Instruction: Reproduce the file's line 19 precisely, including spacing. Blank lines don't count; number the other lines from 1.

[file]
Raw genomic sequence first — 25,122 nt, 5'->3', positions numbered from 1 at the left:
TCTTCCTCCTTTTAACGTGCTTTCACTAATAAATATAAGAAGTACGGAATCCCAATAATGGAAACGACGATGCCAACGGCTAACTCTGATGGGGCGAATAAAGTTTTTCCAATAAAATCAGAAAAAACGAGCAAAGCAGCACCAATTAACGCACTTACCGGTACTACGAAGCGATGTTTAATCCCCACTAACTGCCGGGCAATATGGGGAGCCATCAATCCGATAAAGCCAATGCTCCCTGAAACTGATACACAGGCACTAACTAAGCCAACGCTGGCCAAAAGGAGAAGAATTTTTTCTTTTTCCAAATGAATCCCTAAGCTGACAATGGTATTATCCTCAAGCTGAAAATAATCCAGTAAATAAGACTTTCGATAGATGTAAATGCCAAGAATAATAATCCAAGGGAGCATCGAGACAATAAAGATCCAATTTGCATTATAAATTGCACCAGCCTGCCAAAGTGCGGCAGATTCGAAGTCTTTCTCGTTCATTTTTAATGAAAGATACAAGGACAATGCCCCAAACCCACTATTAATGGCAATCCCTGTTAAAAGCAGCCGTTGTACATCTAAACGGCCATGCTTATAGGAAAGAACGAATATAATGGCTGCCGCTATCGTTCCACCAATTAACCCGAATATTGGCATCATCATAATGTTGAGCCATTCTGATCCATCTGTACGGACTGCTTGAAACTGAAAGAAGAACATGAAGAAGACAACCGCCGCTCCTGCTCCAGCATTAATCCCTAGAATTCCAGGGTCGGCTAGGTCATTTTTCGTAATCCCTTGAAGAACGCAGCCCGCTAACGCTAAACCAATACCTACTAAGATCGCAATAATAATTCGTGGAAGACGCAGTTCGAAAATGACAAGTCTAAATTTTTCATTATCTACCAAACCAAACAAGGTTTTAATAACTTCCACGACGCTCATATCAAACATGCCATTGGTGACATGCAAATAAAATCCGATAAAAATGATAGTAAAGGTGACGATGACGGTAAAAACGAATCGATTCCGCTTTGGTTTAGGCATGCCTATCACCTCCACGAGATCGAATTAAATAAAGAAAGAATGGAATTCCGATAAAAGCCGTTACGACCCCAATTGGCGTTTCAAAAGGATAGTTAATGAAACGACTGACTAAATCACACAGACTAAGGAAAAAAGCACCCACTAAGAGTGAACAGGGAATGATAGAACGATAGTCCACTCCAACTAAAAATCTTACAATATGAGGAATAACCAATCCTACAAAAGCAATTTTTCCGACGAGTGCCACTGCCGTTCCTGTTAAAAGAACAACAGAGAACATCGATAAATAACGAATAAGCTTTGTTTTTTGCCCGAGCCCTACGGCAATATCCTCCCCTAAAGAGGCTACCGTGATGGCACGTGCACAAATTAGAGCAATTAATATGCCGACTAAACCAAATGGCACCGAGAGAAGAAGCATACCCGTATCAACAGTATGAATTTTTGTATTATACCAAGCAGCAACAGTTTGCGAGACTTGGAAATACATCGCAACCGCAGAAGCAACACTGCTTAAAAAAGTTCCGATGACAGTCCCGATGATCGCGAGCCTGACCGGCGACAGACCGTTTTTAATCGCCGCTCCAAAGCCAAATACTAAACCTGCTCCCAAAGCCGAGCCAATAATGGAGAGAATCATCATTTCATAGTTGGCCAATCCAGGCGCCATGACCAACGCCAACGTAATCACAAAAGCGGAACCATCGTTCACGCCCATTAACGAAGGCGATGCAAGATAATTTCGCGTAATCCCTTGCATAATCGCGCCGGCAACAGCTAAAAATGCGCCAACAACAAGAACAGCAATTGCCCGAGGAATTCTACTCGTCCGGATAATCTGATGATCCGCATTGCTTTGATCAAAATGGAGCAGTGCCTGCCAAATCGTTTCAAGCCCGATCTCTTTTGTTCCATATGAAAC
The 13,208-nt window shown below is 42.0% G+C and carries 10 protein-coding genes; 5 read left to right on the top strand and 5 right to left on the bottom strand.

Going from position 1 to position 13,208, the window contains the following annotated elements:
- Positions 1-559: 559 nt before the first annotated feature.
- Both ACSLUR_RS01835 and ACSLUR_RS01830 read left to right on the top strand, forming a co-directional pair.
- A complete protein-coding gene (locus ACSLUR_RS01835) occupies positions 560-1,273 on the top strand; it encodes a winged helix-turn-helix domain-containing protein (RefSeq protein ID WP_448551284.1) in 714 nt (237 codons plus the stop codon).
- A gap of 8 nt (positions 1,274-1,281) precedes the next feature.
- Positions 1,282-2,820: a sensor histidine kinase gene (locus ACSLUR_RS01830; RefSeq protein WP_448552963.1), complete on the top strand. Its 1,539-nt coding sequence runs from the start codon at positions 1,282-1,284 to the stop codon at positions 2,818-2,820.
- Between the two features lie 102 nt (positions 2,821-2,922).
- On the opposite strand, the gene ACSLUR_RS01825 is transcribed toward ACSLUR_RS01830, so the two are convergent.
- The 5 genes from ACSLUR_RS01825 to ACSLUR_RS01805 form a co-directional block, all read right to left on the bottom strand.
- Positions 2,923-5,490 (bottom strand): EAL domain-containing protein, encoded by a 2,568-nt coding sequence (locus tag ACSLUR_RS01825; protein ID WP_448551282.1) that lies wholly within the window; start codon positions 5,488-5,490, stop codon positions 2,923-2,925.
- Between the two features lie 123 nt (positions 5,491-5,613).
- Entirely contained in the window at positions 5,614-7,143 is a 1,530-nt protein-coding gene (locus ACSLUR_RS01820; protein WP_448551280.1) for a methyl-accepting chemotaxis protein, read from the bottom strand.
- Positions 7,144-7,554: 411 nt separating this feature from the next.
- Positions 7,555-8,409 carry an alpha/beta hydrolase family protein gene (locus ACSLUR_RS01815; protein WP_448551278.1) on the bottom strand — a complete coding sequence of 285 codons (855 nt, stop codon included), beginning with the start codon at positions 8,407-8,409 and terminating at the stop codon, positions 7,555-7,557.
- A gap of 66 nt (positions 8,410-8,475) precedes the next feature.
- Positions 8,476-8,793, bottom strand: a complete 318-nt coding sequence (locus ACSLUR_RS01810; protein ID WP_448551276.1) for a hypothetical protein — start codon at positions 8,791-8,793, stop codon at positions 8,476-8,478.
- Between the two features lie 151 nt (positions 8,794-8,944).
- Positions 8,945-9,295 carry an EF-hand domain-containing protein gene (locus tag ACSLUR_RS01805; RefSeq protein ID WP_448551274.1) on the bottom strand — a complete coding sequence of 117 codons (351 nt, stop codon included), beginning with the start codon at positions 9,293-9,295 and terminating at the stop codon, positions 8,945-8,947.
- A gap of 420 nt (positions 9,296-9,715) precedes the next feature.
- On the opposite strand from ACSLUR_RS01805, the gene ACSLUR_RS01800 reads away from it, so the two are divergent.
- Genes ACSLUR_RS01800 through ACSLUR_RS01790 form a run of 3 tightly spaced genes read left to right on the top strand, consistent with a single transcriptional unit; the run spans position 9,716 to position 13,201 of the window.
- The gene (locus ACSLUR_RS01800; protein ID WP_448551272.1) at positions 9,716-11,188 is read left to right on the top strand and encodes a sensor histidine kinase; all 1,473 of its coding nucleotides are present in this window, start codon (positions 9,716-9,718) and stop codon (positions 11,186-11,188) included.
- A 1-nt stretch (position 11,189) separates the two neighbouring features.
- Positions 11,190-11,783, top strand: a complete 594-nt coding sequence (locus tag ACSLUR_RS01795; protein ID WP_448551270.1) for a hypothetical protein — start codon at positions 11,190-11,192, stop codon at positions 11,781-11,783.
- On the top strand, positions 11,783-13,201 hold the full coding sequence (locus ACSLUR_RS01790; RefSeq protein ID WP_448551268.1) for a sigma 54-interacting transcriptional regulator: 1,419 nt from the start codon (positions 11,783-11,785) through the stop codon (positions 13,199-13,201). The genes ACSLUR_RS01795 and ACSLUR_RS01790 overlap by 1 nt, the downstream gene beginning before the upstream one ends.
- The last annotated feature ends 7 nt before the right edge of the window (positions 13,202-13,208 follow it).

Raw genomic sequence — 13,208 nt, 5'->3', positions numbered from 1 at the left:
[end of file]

- Positions 8,476-8,793, bottom strand: a complete 318-nt coding sequence (locus ACSLUR_RS01810; protein ID WP_448551276.1) for a hypothetical protein — start codon at positions 8,791-8,793, stop codon at positions 8,476-8,478.